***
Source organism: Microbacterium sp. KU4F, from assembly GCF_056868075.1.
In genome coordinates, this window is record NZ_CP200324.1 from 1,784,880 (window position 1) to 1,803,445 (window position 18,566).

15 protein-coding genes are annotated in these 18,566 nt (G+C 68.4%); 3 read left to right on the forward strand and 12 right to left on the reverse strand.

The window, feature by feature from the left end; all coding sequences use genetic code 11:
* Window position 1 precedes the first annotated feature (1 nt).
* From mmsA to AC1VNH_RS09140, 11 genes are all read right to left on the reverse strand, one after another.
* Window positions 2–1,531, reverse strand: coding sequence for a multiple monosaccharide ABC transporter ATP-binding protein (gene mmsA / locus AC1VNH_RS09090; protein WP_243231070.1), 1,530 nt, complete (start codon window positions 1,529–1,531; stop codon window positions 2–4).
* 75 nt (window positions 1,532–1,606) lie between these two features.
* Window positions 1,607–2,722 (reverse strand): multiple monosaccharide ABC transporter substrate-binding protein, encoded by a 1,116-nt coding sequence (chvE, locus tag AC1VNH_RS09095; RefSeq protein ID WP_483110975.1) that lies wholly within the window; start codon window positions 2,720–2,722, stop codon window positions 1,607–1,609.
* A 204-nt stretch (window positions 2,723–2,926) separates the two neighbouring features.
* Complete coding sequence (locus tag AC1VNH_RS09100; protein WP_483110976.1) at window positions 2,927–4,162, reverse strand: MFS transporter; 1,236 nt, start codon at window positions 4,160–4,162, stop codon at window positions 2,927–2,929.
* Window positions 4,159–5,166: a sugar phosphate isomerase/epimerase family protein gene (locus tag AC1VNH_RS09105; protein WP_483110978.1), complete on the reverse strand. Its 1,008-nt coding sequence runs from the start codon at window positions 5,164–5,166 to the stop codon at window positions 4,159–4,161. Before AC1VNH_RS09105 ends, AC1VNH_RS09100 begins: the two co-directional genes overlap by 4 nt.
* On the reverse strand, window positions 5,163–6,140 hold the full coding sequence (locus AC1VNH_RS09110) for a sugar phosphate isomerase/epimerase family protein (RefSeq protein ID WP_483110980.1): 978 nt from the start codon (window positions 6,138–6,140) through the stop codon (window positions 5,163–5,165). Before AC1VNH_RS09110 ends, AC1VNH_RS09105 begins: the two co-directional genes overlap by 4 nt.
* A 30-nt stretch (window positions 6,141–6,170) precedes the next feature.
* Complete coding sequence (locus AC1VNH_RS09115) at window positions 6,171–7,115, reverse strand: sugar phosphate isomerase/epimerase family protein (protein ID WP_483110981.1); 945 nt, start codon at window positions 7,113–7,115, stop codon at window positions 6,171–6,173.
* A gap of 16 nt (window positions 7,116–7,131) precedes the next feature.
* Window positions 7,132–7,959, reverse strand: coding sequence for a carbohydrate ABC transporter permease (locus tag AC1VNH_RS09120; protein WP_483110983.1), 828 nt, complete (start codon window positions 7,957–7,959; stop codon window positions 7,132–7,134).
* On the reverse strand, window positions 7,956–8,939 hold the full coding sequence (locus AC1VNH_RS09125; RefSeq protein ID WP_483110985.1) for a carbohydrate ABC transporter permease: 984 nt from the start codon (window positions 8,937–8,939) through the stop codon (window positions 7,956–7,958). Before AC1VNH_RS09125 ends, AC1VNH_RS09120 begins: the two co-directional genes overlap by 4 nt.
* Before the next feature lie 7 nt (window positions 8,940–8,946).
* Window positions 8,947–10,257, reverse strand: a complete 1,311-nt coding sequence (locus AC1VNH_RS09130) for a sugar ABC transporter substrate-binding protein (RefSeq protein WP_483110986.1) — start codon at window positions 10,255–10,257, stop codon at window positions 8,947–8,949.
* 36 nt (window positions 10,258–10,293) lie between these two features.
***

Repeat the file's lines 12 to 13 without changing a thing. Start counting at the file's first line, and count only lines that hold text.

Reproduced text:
* Window positions 4,159–5,166: a sugar phosphate isomerase/epimerase family protein gene (locus tag AC1VNH_RS09105; protein WP_483110978.1), complete on the reverse strand. Its 1,008-nt coding sequence runs from the start codon at window positions 5,164–5,166 to the stop codon at window positions 4,159–4,161. Before AC1VNH_RS09105 ends, AC1VNH_RS09100 begins: the two co-directional genes overlap by 4 nt.
* On the reverse strand, window positions 5,163–6,140 hold the full coding sequence (locus AC1VNH_RS09110) for a sugar phosphate isomerase/epimerase family protein (RefSeq protein ID WP_483110980.1): 978 nt from the start codon (window positions 6,138–6,140) through the stop codon (window positions 5,163–5,165). Before AC1VNH_RS09110 ends, AC1VNH_RS09105 begins: the two co-directional genes overlap by 4 nt.